Posts for category: Shoes
Many businesses in Japan require working women to wear high heels. (Airlines in the United States have similar rules.) Yumi Ishikawa, a Japanese actress and freelance writer, feels that’s unfair.
Her efforts to change public policy have been bolstered by a clever hashtag: #KuToo which is a play on the Japanese words kutsu (shoes), kutsuu (pain), and a nod to the #MeToo movement.
High heels have long been seen as a female equivalent to the businessman’s necktie. Others, however, have compared such high-heel policies to foot binding, a practice in ancient China when smaller feet were seen as more desirable.
English actress Nicola Thorp made headlines after going public about being fired from a job as a receptionist for refusing to wear high heels. Shortly thereafter, British Columbia and the Philippines passed laws banning companies from forcing women to wear high heels.
If you have pain from high heel shoes, call (847) 675-3400 to schedule an appointment with Dr. Steven Miller.
When Prince Harry attended a friend's wedding on his wife’s birthday, he was photographed with a hole on the bottom of his left shoe. He was previously photographed wearing the same “holy shoe” at a memorial service in April.
Leather sole shoes, like Prince Harry’s, are poor shock absorbers, can be slippery, and are more easily damaged when wet.
Currently most shoes have rubber soles. They need a minimal break-in period to feel comfortable and are quieter.
Holes in other parts of shoes are increasingly more common. Two frequent areas for holes in running shoes are by the great toe and in lining surrounding the heel.
American country music singer Merle Haggard encapsulated public persona in his song Skid Row:
"Got a great big hole in the bottom of my shoe...
Well people walk by and they stop and stare
They giggle and they stickle at the clothes I wear"
Prince Harry should contact a cobbler to have the leather sole of his shoes replaced. Or just buy a new pair of shoes.
If you have questions about your footwear (regardless of whether you live at Kensington Palace), please call our office at (847) 675-3400.
For the last many years, stylish sneakers had a low-key, clean cut, almost plain profile. Now bigger, sturdier sneakers are making a strange resurgence in the fashion world. Pop culture calls them “dad shoes”.
When I was a teenager, I remember my father in white and navy Nike Air Monarchs. Some credit the recent comeback of chunky sneakers to Balenciaga Triple S (=Triple Sole).
Brands such as New Balance have been creating heavily cushioned and supportive sneakers for years. Steve Jobs, the late Apple co-founder, was an avid New Balance wearer.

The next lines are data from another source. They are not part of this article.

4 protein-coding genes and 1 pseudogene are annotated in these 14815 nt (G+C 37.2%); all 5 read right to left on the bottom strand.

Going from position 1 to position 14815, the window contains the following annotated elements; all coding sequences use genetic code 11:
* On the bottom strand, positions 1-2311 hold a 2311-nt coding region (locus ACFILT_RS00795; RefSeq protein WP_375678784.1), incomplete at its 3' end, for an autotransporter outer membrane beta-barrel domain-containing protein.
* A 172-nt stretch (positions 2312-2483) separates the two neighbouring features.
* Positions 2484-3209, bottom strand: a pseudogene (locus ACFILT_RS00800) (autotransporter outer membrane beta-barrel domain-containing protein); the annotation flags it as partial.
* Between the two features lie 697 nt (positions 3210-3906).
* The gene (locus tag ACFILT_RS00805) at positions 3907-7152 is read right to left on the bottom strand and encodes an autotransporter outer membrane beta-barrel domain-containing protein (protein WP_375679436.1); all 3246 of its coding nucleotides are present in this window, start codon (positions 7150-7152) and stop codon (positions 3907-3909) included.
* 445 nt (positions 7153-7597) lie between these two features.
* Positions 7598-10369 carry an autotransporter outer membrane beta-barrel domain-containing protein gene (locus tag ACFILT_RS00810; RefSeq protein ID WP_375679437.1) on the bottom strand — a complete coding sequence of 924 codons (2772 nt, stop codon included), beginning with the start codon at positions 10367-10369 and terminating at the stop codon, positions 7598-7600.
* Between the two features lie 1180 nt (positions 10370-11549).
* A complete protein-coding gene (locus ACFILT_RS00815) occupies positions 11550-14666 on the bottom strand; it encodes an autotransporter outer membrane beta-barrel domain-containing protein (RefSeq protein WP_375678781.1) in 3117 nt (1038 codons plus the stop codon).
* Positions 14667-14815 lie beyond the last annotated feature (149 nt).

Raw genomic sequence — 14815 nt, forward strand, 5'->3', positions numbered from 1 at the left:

Dad taught us to work hard and be courteous, honest, and straightforward. Now we can also credit him for shoes that are "good for your feet".
Forced to wear high heels by your employer?
A female temporary worker in England was sent home after she refused to wear high heels on the job.
The Equal Employment Opportunity Commission, which enforces employment discrimination in the United States, states that “an employer may establish a dress code which applies to all employees or employees within certain job categories,” with exceptions made for a person’s ethnicity, religion or disability. Dress code restrictions can’t burden one gender more than the other.
This year the province of British Columbia passed a law (amendment to the Workers Compensation Act) banning mandatory high heels in the workplace. Besides discrimination, wearers of high heels are at higher risk of injury and the damage that comes from prolonged wear.
Surprisingly, many airlines prohibit female flight attendants from wearing flat shoes when walking through the airport. For example, American Airlines requires at least a half-inch heel on their commute to and from the plane. United Airlines requires at least an inch. Male flight crew, however, may wear flat shoes at all times.
If you are injured from high heels and need an evaluation or treatment, call (847) 675-3400 to schedule an appointment with Dr. Steven Miller as soon as possible.
Average shoe size in the NBA is 15. This is what Lebron James wears (he is 6'8" tall).
Largest shoe size currently in the NBA is size 20.
Largest shoe size ever in the NBA was size 22 for Shaquille O'Neal (he is 7’1” tall). Compare this to Yao Ming, who was 4 inches taller yet wore shoes 4 sizes smaller (size 18).
Perhaps the most famous mismatch belongs to Michael Jordan. He wore size 13 on the right and 13.5 on the left.